Anderson stresses that Aqualung is a very acoustic album, as opposed to the previous three more electric blues-based ones. And yes, of course he is right, though I've haven't really looked at it that way. The iconic guitar riffs of the title track, "Crossed-Eyed Mary", "My God" and "Hymn 43" along with the exquisite classic string arrangement of the short "Slipstream", the intro with classic piano turning jazzy of "Locomotive Breath" and the flute solos/salads of the latter and "My God" are the elements that stand out most clearly. But the recording process started with Ian Anderson alone in the big studio playing acoustic guitar and simple rhythms, too, if necessary. Listening again to the album in that perspective, I've started to appreciate the songs even more, not only the acoustic folk-tinged gems like the social-realistic "Cheap Day Return" and the surrealistic "Mother Goose" to name but two, but also the acoustic elements of the more electric ones. The alternative takes of disc two are interesting. At the same time they state that the band made the right decisions about which versions to use on the original LP. And the mainly acoustic songs of the EP are very well worth checking out as well. My surround system is not up and working at the moment, but I've read that some proud owners of the 40th Anniversary box and the new Adapted Edition think Steven Wilson's surround mix of some of the songs are worth the price of admission alone. My only small objection concerns the cover art. The paintings of the original fold-out LP cover and some of the lyrics were inspired by photos taken by Ian Anderson's wife of poor people at the Thames Embankment in London. Tramps, like the one from the title track and the front cover, and other drop-outs. It could've been interesting if some of those photos had been included in the book.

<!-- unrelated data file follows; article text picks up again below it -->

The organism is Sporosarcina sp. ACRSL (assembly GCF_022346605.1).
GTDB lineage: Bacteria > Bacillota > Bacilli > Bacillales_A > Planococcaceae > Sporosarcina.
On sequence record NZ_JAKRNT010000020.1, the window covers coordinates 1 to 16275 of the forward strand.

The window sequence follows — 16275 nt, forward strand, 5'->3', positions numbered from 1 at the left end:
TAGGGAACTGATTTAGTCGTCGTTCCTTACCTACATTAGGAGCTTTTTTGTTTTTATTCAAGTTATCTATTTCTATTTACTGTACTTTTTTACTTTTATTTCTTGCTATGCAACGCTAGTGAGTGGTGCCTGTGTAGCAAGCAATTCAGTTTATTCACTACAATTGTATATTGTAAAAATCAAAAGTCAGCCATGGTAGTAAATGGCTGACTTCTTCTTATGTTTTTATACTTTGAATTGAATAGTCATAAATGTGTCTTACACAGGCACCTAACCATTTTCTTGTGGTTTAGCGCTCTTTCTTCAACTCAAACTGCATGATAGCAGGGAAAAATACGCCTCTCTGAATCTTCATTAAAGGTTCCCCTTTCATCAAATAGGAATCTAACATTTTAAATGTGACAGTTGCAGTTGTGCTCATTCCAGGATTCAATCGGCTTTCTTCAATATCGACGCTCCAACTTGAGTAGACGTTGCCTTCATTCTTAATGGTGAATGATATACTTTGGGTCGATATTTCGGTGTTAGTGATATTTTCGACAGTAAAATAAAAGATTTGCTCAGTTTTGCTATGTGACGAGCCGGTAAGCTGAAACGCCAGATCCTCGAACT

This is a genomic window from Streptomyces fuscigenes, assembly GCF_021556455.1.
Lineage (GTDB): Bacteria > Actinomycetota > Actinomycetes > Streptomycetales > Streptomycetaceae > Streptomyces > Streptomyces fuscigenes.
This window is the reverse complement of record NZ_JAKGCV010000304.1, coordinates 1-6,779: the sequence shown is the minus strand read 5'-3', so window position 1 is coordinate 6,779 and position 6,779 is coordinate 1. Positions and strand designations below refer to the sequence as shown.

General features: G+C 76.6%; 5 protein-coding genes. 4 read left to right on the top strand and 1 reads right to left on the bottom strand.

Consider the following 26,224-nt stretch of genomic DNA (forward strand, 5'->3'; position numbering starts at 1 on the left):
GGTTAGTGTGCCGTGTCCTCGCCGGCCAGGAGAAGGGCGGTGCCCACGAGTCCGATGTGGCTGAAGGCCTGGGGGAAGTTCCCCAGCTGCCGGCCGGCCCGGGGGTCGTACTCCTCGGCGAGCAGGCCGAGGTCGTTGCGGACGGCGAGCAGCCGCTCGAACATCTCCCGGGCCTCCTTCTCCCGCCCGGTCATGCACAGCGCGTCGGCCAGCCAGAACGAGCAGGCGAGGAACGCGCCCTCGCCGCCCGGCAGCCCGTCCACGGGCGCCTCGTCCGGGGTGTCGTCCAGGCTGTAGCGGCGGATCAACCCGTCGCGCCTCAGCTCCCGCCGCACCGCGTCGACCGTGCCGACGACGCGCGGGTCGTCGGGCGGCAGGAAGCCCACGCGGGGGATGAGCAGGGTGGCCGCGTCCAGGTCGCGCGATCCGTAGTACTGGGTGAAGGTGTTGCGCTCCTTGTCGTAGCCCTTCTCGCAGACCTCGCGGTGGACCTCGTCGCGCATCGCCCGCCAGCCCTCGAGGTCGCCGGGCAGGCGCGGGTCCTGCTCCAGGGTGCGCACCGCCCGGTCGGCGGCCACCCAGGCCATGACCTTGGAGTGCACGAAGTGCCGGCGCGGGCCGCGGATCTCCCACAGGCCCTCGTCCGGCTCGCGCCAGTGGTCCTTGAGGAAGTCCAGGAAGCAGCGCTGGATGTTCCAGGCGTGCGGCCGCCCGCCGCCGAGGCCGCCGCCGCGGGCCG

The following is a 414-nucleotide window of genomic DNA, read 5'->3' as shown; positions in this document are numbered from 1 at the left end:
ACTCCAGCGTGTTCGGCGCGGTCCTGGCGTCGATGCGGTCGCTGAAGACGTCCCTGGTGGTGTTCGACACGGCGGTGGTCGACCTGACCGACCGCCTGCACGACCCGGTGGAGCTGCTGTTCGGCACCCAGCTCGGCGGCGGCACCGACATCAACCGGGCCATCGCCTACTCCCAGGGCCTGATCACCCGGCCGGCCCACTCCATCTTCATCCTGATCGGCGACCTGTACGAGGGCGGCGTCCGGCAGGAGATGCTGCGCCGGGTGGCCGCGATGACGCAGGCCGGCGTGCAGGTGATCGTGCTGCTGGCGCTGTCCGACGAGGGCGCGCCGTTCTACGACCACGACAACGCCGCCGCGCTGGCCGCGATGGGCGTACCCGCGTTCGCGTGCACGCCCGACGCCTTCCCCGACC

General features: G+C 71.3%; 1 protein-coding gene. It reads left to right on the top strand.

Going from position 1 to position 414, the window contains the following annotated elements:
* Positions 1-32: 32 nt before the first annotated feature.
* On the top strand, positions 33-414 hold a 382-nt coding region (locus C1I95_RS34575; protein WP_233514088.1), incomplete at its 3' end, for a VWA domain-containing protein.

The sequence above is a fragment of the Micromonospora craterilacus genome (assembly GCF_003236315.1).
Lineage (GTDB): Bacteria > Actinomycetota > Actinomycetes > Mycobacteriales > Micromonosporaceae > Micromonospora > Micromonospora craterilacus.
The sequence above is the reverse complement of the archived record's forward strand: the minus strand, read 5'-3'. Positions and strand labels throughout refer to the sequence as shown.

Anyways, Aqualung is a necessity for anyone interested in the history and mysteries of rock'n'roll! The Adapted Edition can be found at a reasonable price at the moment. But don't hesitate too long. These Tull book-versions tend to sell out rather quickly. And of course there is a variety of mostly cheaper other physical and psychical album formats to choose among, too. After having lived with the book-box for a moonth and a half, it's the fascinating acoustic guitar chord progression, the fundament of "My God" that keeps spinning in my head. Strange, really, that an album with lyrics as critical to religion was the big break-through for the band in the God-fearing Americas. Judge for yourselves:

People - what have you done
locked Him in His golden cage.
Made Him bend to your religion
Him resurrected from the grave.
He is the god of nothing
if that's all that you can see.
You are the god of everything
He's inside you and me.
So lean upon Him gently
and don't call on Him to save you
from your social graces
and the sins you used to waive.
The bloody Church of England
in chains of history
requests your earthly presence at
the vicarage for tea.
And the graven image you-know-who
with His plastic crucifix
he's got him fixed
confuses me as to who and where and why
as to how he gets his kicks.
Confessing to the endless sin
the endless whining sounds.
You'll be praying till next Thursday to
all the gods that you can count.'